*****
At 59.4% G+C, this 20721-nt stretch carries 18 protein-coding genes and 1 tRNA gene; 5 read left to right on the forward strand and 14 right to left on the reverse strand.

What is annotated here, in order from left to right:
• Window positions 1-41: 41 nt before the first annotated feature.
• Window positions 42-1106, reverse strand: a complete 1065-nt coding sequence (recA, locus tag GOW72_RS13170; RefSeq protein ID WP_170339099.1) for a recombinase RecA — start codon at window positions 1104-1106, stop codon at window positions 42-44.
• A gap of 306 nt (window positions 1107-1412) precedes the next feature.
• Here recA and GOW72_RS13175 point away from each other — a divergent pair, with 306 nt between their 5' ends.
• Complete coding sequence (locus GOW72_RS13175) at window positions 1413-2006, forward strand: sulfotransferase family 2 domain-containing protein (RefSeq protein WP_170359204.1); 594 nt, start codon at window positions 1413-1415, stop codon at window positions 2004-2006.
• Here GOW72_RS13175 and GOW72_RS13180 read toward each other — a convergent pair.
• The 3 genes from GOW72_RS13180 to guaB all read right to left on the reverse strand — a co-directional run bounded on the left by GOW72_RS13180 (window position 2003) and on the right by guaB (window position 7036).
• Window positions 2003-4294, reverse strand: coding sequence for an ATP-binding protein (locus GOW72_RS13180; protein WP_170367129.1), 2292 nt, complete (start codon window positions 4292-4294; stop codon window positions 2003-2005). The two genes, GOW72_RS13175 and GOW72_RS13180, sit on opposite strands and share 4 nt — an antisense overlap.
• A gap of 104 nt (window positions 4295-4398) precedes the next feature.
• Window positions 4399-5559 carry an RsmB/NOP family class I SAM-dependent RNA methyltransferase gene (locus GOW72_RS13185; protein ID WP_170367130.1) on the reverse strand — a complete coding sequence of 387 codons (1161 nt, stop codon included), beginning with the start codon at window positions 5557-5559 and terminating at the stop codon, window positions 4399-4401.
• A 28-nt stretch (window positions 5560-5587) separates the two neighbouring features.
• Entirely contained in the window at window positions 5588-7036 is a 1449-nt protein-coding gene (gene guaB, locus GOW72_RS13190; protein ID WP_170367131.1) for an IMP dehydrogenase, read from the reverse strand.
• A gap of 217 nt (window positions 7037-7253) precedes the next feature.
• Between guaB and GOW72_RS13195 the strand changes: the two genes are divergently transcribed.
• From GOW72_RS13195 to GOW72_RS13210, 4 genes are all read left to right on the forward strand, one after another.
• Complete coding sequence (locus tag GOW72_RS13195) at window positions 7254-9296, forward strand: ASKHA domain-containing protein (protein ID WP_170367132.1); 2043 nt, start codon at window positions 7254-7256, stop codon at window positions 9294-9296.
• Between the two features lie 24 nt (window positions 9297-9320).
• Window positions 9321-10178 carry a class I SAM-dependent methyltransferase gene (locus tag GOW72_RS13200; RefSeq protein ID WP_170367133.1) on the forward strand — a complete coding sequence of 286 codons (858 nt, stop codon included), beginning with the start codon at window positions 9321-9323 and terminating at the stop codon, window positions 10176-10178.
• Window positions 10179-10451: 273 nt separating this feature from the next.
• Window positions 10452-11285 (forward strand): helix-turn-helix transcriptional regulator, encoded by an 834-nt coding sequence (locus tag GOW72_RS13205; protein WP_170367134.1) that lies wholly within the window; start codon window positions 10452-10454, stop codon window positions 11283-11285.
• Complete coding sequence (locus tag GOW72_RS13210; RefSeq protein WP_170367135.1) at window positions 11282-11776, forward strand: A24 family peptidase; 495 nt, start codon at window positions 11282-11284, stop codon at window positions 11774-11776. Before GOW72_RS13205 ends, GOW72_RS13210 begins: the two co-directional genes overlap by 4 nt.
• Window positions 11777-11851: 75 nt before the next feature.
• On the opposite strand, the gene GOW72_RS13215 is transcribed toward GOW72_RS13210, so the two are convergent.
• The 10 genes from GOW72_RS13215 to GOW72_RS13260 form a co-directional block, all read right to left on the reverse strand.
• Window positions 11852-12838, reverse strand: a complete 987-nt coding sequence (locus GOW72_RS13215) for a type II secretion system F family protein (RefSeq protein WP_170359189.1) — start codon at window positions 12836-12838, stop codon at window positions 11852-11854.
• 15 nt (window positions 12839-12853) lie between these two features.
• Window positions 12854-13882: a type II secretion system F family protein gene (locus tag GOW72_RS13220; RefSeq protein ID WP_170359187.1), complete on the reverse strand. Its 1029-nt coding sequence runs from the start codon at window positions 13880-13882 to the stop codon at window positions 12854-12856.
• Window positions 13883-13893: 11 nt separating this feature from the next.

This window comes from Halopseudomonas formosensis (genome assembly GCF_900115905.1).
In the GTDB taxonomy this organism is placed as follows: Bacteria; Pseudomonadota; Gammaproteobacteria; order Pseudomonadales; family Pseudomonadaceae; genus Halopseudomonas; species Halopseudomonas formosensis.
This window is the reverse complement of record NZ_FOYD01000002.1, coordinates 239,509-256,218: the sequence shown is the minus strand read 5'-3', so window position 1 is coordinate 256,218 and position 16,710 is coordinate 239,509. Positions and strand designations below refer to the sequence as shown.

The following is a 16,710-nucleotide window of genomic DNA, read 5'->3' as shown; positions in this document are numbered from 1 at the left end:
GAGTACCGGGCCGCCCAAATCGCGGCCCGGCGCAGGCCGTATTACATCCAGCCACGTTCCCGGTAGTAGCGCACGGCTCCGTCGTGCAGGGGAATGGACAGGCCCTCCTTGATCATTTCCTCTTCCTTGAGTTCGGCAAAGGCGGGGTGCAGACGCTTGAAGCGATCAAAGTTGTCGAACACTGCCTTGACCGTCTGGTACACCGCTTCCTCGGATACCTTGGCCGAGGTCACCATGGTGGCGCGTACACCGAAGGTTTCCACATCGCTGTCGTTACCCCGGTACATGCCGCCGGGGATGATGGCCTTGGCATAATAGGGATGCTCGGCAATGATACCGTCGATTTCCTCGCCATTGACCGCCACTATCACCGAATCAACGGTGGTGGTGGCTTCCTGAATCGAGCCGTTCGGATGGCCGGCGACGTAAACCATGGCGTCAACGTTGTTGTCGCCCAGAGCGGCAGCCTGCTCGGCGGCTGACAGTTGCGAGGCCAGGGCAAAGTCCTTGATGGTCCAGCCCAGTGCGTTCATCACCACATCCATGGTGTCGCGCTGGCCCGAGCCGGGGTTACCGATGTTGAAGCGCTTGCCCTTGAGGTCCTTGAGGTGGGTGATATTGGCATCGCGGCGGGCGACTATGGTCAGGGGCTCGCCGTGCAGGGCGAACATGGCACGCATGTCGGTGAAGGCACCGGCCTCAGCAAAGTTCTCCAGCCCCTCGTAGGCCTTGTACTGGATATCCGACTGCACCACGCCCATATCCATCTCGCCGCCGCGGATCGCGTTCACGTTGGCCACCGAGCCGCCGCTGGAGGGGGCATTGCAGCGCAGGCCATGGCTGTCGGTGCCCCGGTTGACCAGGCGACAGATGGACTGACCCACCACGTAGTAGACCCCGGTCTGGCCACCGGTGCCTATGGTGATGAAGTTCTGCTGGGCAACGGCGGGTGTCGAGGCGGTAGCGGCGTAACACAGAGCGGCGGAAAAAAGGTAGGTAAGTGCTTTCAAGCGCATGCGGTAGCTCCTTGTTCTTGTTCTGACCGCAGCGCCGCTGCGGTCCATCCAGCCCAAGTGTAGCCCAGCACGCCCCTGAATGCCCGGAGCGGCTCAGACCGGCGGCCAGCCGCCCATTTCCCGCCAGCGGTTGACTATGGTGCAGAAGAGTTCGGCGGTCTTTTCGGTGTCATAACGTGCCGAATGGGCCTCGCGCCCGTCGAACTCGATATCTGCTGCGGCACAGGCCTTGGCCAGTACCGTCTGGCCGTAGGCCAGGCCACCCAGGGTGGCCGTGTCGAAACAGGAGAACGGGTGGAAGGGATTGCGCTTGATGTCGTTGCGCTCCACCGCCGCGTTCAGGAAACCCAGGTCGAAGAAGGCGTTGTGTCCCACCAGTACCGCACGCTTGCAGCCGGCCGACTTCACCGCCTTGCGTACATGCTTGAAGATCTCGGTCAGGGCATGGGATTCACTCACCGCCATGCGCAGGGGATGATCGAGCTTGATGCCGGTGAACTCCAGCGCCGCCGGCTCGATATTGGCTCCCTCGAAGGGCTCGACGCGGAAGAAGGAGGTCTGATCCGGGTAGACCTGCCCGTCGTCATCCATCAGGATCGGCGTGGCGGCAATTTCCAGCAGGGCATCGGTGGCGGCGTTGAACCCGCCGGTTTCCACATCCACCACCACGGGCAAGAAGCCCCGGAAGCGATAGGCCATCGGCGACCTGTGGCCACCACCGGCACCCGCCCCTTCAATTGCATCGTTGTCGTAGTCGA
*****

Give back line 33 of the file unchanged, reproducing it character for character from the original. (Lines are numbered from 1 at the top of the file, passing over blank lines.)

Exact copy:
This window is the reverse complement of record NZ_FOYD01000002.1, coordinates 239,509-256,218: the sequence shown is the minus strand read 5'-3', so window position 1 is coordinate 256,218 and position 16,710 is coordinate 239,509. Positions and strand designations below refer to the sequence as shown.